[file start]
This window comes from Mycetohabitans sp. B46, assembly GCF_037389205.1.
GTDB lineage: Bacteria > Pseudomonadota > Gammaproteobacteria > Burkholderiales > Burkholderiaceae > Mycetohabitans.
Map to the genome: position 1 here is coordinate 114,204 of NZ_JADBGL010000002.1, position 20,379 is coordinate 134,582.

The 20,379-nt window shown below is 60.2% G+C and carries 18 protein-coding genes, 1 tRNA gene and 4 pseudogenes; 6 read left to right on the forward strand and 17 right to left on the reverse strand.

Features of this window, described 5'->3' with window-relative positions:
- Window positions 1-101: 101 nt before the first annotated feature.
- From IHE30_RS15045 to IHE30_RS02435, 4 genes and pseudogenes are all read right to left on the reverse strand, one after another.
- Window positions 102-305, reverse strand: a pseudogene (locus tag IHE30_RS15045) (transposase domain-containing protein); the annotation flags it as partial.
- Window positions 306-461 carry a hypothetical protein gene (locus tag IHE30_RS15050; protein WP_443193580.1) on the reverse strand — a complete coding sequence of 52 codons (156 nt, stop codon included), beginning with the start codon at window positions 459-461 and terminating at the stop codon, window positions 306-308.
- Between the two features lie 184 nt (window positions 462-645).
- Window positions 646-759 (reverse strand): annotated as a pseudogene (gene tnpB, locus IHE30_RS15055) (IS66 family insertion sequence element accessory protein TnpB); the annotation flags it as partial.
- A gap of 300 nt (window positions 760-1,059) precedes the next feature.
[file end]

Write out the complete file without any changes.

This window comes from Mycetohabitans sp. B46, assembly GCF_037389205.1.
GTDB lineage: Bacteria > Pseudomonadota > Gammaproteobacteria > Burkholderiales > Burkholderiaceae > Mycetohabitans.
Map to the genome: position 1 here is coordinate 114,204 of NZ_JADBGL010000002.1, position 20,379 is coordinate 134,582.

The 20,379-nt window shown below is 60.2% G+C and carries 18 protein-coding genes, 1 tRNA gene and 4 pseudogenes; 6 read left to right on the forward strand and 17 right to left on the reverse strand.

Features of this window, described 5'->3' with window-relative positions:
- Window positions 1-101: 101 nt before the first annotated feature.
- From IHE30_RS15045 to IHE30_RS02435, 4 genes and pseudogenes are all read right to left on the reverse strand, one after another.
- Window positions 102-305, reverse strand: a pseudogene (locus tag IHE30_RS15045) (transposase domain-containing protein); the annotation flags it as partial.
- Window positions 306-461 carry a hypothetical protein gene (locus tag IHE30_RS15050; protein WP_443193580.1) on the reverse strand — a complete coding sequence of 52 codons (156 nt, stop codon included), beginning with the start codon at window positions 459-461 and terminating at the stop codon, window positions 306-308.
- Between the two features lie 184 nt (window positions 462-645).
- Window positions 646-759 (reverse strand): annotated as a pseudogene (gene tnpB, locus IHE30_RS15055) (IS66 family insertion sequence element accessory protein TnpB); the annotation flags it as partial.
- A gap of 300 nt (window positions 760-1,059) precedes the next feature.